• Five accelerometers were fitted to measure vertical
accelerations and one for transversal acceleration.
• Two load cells at the towing bar allowed the measurement
of added resistance.
• A capacitative wave probe was installed forward of the
model to measure the incoming wave elevation and four
others close to the bow (two on each hull).
• Two pressure transducers at the central hull.
Figure 3 Instrumentation of the model
All signals were digitized at 20 Hz, corresponding to 6.3 Hz at
full scale. The time series were recorded on a data acquisition
PC while another PC connected through a local area network
allows to observe graphically the time traces of all the signals in
real time. This allows a quick check and quality control of the
instrumentation.
Experimental program
The testing program in regular waves includes four Froude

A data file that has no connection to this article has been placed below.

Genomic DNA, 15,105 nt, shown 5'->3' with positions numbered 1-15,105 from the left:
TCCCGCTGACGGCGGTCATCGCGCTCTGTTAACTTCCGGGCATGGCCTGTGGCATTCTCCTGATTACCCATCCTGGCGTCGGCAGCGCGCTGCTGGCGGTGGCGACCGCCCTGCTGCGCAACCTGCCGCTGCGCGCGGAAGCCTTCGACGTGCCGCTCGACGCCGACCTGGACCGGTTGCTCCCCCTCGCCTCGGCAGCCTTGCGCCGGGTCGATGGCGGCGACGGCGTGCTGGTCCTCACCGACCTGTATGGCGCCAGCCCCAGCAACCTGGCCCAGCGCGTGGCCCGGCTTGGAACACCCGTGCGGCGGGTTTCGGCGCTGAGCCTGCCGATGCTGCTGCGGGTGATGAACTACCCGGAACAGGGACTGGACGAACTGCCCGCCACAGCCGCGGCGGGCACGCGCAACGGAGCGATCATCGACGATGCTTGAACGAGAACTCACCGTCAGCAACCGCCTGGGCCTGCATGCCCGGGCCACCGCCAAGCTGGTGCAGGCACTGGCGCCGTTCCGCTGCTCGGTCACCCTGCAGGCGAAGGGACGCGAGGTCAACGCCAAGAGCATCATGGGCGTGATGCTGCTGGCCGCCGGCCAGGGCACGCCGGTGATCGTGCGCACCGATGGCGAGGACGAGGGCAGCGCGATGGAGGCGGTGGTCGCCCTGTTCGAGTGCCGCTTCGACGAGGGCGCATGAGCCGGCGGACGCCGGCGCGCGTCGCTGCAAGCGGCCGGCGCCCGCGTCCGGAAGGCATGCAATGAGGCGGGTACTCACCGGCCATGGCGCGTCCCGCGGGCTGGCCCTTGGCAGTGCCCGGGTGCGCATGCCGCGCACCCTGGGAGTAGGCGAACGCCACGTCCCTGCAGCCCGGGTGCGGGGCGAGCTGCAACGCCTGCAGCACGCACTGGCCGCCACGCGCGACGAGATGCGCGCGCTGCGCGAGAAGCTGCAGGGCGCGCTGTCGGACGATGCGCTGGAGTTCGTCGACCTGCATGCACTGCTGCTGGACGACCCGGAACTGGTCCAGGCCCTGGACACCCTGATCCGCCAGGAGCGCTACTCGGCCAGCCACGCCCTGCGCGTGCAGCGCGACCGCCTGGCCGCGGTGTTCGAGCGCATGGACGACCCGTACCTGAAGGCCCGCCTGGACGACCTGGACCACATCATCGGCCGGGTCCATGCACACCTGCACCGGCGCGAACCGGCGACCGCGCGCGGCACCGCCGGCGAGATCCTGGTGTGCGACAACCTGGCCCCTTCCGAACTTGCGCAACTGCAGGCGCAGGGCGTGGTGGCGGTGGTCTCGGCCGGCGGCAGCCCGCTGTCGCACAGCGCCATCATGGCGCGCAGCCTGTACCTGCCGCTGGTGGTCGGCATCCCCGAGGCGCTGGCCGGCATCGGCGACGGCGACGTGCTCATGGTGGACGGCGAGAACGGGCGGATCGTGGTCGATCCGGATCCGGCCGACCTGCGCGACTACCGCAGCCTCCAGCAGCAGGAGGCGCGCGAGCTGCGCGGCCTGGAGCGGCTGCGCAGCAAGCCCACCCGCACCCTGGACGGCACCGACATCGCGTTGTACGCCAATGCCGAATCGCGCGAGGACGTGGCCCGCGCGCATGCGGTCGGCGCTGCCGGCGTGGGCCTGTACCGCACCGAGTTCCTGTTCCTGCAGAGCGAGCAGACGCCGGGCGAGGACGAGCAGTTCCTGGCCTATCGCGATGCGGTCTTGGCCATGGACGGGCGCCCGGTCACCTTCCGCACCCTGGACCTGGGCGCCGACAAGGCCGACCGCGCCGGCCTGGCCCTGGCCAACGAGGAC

numbers between 0.0 and 0.6, and several headings for each
speed of advance. For each of these conditions a range of wave
frequencies was used corresponding to a ratio wavelength to
shiplength from 0.5 to 4.0.
The objective of the tests was to determine experimentally the
linear responses of the model, in order to validate linear
procedures. For this reason the waves selected had to be in one
hand of small amplitude and on the other hand they had to
generate responses suitable for accurate measurements.
Having this in mind, the wave height (at full scale) varied from
0.43m for short waves, to 0.50m for medium length waves and
0.70m for long waves. These correspond to wave slopes k
a
ζ
(k is the wave number and ζ
a
the wave amplitude) of 0.06 for
short waves and 0.01 for long waves. Around the vertical
motions resonance frequency, the wave slope was about 0.04.
The majority of the tests were performed with the third bow
installed in the model. Those conditions in which impact
pressures were measured at the third bow, were repeated
without the third bow. Part of the experimental results are
presented here, namely the responses for Froude number 0.4,
for head and bow waves and the responses for head waves and
all four Froude numbers.
EXPERIMENTAL RESULTS
Figures 4 to 8 show several responses of the catamaran model
in regular waves and advancing with a Froude number of 0.4.
Three different headings are considered, namely: head waves